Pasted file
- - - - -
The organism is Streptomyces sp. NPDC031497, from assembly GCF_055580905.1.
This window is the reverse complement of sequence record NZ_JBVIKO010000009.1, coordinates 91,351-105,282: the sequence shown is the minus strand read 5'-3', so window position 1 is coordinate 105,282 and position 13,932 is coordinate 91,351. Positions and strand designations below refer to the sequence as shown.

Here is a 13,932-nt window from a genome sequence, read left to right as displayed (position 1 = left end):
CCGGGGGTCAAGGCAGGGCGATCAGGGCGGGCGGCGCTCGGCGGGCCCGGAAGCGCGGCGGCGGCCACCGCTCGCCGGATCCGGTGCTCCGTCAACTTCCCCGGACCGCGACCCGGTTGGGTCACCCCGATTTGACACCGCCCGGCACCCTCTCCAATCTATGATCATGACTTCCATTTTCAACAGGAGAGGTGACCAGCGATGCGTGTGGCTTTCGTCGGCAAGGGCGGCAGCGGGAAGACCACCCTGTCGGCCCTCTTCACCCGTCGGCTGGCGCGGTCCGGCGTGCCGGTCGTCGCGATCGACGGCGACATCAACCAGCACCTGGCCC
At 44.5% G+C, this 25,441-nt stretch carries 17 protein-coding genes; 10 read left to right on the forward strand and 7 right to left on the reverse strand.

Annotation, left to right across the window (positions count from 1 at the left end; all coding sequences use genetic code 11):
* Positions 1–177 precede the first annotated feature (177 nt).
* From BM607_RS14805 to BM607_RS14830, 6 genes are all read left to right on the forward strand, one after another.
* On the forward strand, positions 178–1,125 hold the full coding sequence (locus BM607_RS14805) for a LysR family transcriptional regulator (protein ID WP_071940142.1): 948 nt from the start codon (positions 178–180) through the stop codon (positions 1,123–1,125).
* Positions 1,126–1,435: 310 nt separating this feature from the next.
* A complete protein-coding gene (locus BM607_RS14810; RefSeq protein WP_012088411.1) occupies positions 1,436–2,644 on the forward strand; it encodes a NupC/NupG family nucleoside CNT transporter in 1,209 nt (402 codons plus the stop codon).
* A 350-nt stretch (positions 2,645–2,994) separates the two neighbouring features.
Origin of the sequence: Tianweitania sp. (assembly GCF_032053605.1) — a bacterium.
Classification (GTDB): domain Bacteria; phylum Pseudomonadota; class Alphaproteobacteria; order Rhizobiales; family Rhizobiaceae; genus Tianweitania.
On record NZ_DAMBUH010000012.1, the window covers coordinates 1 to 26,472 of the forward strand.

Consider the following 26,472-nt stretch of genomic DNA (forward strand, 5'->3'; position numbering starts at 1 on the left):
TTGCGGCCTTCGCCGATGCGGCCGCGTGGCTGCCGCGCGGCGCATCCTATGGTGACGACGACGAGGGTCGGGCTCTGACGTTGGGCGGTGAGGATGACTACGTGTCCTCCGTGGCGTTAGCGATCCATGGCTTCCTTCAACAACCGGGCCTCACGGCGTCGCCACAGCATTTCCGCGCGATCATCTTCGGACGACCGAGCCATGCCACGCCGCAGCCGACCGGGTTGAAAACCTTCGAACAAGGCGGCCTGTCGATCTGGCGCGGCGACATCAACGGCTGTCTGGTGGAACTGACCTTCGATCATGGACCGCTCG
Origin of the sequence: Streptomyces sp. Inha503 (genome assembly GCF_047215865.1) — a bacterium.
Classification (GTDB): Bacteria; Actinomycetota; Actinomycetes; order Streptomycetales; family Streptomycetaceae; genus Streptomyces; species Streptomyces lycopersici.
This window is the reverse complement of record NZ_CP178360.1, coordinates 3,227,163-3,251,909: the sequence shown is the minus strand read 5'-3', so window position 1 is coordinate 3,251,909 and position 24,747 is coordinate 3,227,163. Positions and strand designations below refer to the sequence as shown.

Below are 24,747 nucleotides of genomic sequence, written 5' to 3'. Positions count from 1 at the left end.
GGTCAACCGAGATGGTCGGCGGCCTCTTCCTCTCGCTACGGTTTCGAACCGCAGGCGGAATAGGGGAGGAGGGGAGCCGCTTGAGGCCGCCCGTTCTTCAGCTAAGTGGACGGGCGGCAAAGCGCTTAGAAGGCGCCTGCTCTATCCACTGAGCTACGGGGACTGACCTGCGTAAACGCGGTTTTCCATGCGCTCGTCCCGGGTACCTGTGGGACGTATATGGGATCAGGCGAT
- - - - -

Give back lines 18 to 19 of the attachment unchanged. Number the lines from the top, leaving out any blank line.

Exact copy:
Origin of the sequence: Streptomyces sp. Inha503 (genome assembly GCF_047215865.1) — a bacterium.
Classification (GTDB): Bacteria; Actinomycetota; Actinomycetes; order Streptomycetales; family Streptomycetaceae; genus Streptomyces; species Streptomyces lycopersici.